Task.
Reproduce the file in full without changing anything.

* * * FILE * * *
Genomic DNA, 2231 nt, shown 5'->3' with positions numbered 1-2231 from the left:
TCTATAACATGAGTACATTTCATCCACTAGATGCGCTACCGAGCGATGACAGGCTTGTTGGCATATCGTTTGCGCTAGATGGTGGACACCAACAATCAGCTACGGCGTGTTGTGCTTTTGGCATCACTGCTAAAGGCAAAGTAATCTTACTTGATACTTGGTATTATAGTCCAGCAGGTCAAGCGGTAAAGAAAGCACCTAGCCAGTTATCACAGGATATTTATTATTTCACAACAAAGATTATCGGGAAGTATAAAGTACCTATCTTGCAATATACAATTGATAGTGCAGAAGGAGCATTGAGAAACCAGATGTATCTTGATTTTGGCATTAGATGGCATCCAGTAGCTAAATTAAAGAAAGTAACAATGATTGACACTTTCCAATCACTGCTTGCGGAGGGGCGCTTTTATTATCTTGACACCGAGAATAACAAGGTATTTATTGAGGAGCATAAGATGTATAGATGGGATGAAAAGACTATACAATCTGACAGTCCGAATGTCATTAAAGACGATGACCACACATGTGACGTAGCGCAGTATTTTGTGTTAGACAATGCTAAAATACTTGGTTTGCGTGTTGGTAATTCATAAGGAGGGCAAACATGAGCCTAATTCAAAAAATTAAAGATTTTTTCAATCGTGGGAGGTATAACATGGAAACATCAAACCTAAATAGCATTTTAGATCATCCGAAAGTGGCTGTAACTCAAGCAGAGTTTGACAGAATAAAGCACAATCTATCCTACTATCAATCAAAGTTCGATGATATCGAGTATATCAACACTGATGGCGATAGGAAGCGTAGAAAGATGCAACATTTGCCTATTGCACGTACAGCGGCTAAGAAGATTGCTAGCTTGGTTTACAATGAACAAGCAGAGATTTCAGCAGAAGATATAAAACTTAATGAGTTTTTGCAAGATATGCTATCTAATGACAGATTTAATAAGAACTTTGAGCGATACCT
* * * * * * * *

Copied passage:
Genomic DNA, 2231 nt, shown 5'->3' with positions numbered 1-2231 from the left:
TCTATAACATGAGTACATTTCATCCACTAGATGCGCTACCGAGCGATGACAGGCTTGTTGGCATATCGTTTGCGCTAGATGGTGGACACCAACAATCAGCTACGGCGTGTTGTGCTTTTGGCATCACTGCTAAAGGCAAAGTAATCTTACTTGATACTTGGTATTATAGTCCAGCAGGTCAAGCGGTAAAGAAAGCACCTAGCCAGTTATCACAGGATATTTATTATTTCACAACAAAGATTATCGGGAAGTATAAAGTACCTATCTTGCAATATACAATTGATAGTGCAGAAGGAGCATTGAGAAACCAGATGTATCTTGATTTTGGCATTAGATGGCATCCAGTAGCTAAATTAAAGAAAGTAACAATGATTGACACTTTCCAATCACTGCTTGCGGAGGGGCGCTTTTATTATCTTGACACCGAGAATAACAAGGTATTTATTGAGGAGCATAAGATGTATAGATGGGATGAAAAGACTATACAATCTGACAGTCCGAATGTCATTAAAGACGATGACCACACATGTGACGTAGCGCAGTATTTTGTGTTAGACAATGCTAAAATACTTGGTTTGCGTGTTGGTAATTCATAAGGAGGGCAAACATGAGCCTAATTCAAAAAATTAAAGATTTTTTCAATCGTGGGAGGTATAACATGGAAACATCAAACCTAAATAGCATTTTAGATCATCCGAAAGTGGCTGTAACTCAAGCAGAGTTTGACAGAATAAAGCACAATCTATCCTACTATCAATCAAAGTTCGATGATATCGAGTATATCAACACTGATGGCGATAGGAAGCGTAGAAAGATGCAACATTTGCCTATTGCACGTACAGCGGCTAAGAAGATTGCTAGCTTGGTTTACAATGAACAAGCAGAGATTTCAGCAGAAGATATAAAACTTAATGAGTTTTTGCAAGATATGCTATCTAATGACAGATTTAATAAGAACTTTGAGCGATACCT